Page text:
• in the calculation of total costs of most large dams such social and environmental costs were not taken into account.

The deficiencies in the planning and decision-making process found by the Commission were:

  • lack of transparency and openness and lack of public participation,
  • non-recognition of rights of affected people,
  • non-inclusion of social and environmental costs in the estimates and sole reliance on technical parameters and economic cost-benefit analyses,
  • absence of monitoring and evaluation impeding learning from experience,
  • in cases of dams built by private parties absence of licensing clarifying their responsibilities towards the end of the dam's life,
  • failure of dam proponents and financiers to fulfill commitments made by them at the planning stage and non-observance of statutory obligations,
  • distortion of decision-making, planning and implementation because of corruption,
  • non-resolution of conflicts of the planning stage due to litigation and time consuming
    arbitration process.

The findings of the Commission explain why there have been so much resistance to large dams. In fact any development project, however desirable and beneficial, will fail to find public acceptance if it is iniquitous, inefficient, decided upon without open consultation with all the interested parties, environmentally unsustainable and there is no accountability. The WCD noted that the pressures and the driving forces which made us build these dams have enormously intensified. Total annual freshwater withdrawal today is about 3800 cubic kilometres ' twice as 50 years ago, population is rapidly growing, economies are expanding, groundwater is depleted, water quality is declining and there are severe limits to surface water extraction. Water is no longer viewed as a free gift of nature but as a limited natural resource, a scarce economic good and a human right. There should be equity in its allocation.

But unfortunately globally water consumption is very unequal. According to the experts per capita daily requirement of water for domestic use should be about 50 litres. In 1990 more than a billion people had less than that, whereas people in wealthy countries and city dwellers everywhere were using 4 - 14 times as much. (What is worse, now water is being increasingly treated as a tradable commodity and there are disturbing talks in certain quarters about leaving its allocation to the free market forces and its privatization). There are forecasts that competition will increase among three largest users in global terms ' agriculture (67%), industry (19%) and municipal/residential (9%) uses. By 2025 agriculture alone will require about 15-20% increase in water supplies and about 3.5 billion people will be living in water-stressed countries. For lack of irrigation agriculture will fail to ensure food security for the growing population and more and more countries will experience food shortages.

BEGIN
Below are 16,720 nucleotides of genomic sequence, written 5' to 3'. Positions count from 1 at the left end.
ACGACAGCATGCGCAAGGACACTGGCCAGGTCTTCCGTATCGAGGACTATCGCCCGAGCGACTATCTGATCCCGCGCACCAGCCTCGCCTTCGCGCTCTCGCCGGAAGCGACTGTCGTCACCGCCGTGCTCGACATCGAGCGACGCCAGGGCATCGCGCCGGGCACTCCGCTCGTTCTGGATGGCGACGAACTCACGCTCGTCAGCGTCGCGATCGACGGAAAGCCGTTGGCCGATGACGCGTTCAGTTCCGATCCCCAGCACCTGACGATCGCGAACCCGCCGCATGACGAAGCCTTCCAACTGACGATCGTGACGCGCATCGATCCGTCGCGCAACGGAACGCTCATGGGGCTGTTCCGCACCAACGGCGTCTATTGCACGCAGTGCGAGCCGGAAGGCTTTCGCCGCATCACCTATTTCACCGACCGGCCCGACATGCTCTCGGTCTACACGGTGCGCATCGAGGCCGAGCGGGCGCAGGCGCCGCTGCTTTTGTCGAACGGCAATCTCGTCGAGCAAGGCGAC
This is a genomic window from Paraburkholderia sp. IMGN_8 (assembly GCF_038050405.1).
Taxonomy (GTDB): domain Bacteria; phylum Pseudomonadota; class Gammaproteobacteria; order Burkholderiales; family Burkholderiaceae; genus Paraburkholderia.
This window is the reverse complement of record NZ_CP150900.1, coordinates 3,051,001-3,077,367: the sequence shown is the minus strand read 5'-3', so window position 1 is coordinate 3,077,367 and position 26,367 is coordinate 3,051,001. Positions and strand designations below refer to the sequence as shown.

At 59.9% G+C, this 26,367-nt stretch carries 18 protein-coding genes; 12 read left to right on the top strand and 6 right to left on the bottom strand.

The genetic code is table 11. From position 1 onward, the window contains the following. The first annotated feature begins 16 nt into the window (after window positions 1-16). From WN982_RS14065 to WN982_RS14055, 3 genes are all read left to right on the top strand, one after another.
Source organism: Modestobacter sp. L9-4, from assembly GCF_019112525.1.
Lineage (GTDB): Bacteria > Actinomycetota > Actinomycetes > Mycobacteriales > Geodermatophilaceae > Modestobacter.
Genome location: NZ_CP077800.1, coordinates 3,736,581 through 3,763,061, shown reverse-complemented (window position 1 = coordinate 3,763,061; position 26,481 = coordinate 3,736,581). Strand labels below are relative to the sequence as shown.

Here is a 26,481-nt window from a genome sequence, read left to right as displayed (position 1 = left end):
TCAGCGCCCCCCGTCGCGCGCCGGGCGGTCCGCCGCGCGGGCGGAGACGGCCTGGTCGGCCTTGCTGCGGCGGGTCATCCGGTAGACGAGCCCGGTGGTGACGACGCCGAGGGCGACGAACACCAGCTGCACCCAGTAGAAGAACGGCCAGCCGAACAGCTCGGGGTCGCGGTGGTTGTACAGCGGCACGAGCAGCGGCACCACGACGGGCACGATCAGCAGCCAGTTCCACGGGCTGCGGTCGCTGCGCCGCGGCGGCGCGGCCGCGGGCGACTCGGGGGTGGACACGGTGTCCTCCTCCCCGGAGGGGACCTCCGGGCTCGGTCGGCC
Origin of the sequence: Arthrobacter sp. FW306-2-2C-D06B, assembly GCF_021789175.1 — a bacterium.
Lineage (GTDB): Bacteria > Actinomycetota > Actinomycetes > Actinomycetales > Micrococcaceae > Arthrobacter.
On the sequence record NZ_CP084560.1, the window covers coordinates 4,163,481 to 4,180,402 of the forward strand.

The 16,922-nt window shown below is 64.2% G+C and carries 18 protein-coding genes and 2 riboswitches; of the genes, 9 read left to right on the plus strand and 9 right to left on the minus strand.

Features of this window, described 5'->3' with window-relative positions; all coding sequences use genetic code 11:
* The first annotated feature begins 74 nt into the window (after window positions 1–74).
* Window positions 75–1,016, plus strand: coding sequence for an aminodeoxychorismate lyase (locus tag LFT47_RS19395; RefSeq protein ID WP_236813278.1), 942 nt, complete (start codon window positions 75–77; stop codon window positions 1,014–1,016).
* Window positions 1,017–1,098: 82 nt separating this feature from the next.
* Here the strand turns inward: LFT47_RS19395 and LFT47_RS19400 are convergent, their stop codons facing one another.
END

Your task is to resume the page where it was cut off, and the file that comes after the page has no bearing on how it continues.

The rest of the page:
Two billion people lack electricity, the demand for which is continuing to rise in developing countries. Freshwater species, specially fish, are being increasingly threatened, a significant percentage of wetlands have already been lost, and the capacity of aquatic ecosystems to produce many goods and services on which societies depend is rapidly declining.

To meet these challenges, according to the WCD, we have to:

  • manage the demand side by reducing consumption and recycling;
  • make technological innovations and formulate and enforce policies for more efficient end-use of resources that will reduce water stress and environmental hazards like the emission of green house gases;
  • reduce needless loss of water and power by improvement and upgradation of the existing system of their supply, transmission and distribution;
  • manage the river basins and the catchments by afforestation, checking deforestation and building structures to ensure groundwater recharging and control of soil erosion and surface water flow;
  • develop alternatives like recycling, rainwater harvesting and wind and solar power.

In cases of existing dams steps should be taken to:

  • increase the efficiency of existing assets,
  • avoid and minimize ecological impacts,
  • engage in participatory, multi-criteria analysis of development needs and options,
  • ensure that displaced and project-affected peoples' livelihoods are improved,
  • resolve past inequities and injustices and transform project-affected people into beneficiaries,
  • conduct regular monitoring and periodic reviews, and
  • develop, apply and enforce incentives, sanctions and arbitrations ' specially in the area of environmental and social performance. In cases of on-going dam projects past mistakes should not be repeated but be rectified.